Institutional members access full text with Ovid®

Share this article on:

Sex and Weight Category Differences in Time-Motion Analysis of Elite Judo Athletes: Implications for Assessment and Training

Sterkowicz-Przybycień, Katarzyna; Miarka, Bianca; Fukuda, David H.

Journal of Strength & Conditioning Research: March 2017 - Volume 31 - Issue 3 - p 817–825
doi: 10.1519/JSC.0000000000001597
Technical Report

Abstract: Sterkowicz-Przybycień, K, Miarka, B, and Fukuda, DH. Sex and weight category differences in time-motion analysis of elite judo athletes: implications for assessment and training. J Strength Cond Res 31(3): 817–825, 2017—The purpose of this investigation was to support training program development through the comparison of combat and pause phases during elite male and female judo competition in athletes of varying weight categories. A total of 1,411 video recorded judo matches between athletes who qualified for the 2012 Olympic Games were analyzed. Within the matches, 111,203 competitive situations were categorized as combat (with subphases of approach, gripping, attack, defense, and groundwork) or pause phases. Time-motion analysis data were compared between extra light, light, middle, and heavyweight categories for men and women. Median times varied between sex and weight category groups for individual combat (23.9–28.5 seconds), pause (4.0–8.8 seconds), and combat subphases (p ≤ 0.05). Sex-based differences in accumulated combat and combat subphase times were primarily found in the middleweight athletes. Heavyweight female athletes had longer accumulated groundwork and pause times, extra lightweight women had greater groundwork time, and both extra light and lightweight women had shorter accumulated attack times compared with their male counterparts. No differences between men and women were found for the time to complete an individual combat action; however, the pause phase and most of the combat subphases displayed differences. The lightest and heaviest judo athletes displayed unique characteristics compared with athletes in the other weight categories, particularly in the attack, defense, groundwork, and pause phases. These results have important implications related to training program design and support the need for the development of normative data for male and female judo athletes of varying weight categories.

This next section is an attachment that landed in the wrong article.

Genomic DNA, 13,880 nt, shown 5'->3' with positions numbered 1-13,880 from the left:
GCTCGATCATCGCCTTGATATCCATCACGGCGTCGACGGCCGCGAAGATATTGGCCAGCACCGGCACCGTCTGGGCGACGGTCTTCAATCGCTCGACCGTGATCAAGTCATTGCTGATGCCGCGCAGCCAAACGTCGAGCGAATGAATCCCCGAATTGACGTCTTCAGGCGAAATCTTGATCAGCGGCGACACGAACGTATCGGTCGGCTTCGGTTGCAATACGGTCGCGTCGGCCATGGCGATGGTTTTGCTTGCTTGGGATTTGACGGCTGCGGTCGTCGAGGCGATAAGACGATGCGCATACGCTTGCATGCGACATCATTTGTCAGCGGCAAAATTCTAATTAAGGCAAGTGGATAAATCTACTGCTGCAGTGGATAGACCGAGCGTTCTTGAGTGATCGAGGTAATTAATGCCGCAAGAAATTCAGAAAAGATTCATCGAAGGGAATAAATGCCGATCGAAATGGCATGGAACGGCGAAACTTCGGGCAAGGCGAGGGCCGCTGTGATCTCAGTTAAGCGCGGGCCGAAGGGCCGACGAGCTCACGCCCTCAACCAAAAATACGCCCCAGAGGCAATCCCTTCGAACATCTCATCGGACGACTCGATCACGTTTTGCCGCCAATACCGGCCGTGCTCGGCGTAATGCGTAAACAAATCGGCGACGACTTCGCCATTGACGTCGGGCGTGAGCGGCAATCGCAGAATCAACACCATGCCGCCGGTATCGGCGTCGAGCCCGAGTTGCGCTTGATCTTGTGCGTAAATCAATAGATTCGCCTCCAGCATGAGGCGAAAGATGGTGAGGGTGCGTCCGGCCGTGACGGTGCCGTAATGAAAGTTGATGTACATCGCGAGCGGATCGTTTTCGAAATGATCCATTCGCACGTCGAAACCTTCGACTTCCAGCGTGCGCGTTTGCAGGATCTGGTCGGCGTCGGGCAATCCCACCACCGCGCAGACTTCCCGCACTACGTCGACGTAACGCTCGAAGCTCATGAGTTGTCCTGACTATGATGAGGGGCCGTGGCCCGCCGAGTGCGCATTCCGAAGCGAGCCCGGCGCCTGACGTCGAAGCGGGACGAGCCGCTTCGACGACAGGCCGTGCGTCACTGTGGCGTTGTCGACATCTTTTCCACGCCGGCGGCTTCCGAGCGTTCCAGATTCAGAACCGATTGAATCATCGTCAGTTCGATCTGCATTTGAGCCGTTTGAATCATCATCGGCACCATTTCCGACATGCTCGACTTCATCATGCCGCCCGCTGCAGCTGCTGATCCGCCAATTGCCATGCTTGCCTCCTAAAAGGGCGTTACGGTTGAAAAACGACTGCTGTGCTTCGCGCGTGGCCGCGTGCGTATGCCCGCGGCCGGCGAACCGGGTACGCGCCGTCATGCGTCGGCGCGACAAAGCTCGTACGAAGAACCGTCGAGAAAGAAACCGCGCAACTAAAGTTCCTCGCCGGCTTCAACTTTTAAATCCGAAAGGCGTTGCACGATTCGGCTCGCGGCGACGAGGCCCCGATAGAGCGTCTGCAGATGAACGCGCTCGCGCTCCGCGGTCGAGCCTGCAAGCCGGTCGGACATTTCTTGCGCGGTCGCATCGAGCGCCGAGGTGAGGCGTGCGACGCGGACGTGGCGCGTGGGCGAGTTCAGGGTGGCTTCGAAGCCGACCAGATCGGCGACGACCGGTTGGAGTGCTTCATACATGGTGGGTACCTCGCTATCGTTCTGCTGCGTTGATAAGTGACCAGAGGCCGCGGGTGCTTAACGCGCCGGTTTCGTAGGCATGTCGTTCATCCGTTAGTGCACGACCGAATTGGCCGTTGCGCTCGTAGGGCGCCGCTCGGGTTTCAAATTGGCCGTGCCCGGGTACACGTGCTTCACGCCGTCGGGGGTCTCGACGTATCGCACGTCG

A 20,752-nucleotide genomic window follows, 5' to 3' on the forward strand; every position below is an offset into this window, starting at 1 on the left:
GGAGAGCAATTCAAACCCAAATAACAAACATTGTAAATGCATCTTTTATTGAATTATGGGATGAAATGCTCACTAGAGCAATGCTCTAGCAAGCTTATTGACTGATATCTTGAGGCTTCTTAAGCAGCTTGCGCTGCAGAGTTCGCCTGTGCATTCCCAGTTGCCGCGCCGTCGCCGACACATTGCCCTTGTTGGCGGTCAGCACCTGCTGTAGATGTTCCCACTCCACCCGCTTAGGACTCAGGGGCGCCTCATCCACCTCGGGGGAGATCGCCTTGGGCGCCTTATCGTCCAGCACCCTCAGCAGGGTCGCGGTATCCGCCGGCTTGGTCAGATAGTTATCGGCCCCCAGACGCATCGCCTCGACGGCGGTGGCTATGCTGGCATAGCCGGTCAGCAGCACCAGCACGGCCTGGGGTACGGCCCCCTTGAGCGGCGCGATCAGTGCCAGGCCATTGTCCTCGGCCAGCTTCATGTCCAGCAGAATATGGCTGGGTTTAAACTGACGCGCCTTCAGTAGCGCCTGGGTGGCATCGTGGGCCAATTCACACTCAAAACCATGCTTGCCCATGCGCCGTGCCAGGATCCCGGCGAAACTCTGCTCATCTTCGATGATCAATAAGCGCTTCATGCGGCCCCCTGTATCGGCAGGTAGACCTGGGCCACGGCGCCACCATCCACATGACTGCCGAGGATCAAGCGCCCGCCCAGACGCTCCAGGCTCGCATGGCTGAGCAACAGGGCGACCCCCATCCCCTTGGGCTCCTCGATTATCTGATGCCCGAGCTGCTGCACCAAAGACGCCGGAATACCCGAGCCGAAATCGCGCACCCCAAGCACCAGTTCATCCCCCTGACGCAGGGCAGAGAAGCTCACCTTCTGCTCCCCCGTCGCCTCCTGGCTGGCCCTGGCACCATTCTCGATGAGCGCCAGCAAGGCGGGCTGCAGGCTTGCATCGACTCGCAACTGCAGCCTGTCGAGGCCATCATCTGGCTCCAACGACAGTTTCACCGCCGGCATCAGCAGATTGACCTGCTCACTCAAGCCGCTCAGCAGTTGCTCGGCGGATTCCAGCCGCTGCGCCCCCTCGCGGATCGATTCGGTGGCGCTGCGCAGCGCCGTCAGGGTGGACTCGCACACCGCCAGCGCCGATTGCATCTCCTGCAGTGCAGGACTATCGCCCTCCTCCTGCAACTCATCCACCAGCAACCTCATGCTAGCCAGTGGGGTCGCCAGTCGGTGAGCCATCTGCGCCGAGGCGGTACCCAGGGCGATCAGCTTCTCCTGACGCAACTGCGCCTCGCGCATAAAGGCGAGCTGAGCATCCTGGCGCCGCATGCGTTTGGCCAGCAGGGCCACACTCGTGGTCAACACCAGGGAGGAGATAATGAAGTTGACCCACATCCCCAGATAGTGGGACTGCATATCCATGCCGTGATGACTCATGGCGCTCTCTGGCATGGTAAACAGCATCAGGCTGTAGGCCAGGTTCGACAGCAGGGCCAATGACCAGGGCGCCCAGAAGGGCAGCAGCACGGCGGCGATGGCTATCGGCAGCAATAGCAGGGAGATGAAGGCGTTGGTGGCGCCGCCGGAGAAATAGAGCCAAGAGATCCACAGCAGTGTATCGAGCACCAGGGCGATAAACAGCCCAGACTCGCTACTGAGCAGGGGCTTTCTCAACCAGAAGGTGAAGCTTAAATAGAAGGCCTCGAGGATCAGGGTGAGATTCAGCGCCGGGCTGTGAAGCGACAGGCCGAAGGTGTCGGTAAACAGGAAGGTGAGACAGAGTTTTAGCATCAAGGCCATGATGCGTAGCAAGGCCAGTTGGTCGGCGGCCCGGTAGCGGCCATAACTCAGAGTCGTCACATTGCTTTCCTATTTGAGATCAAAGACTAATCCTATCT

1Department of Gymnastics and Dance, Institute of Sport Sciences, Faculty of Physical Education and Sport, University of Physical Education, Cracow, Poland;

2Physical Education School, Federal University of Pelotas, Pelotas, Rio Grande do Sul, Brazil; and

3Institute of Exercise Physiology & Wellness, University of Central Florida, Orlando, Florida

Address correspondence to David H. Fukuda, david.fukuda@ucf.edu.

Copyright © 2017 by the National Strength & Conditioning Association.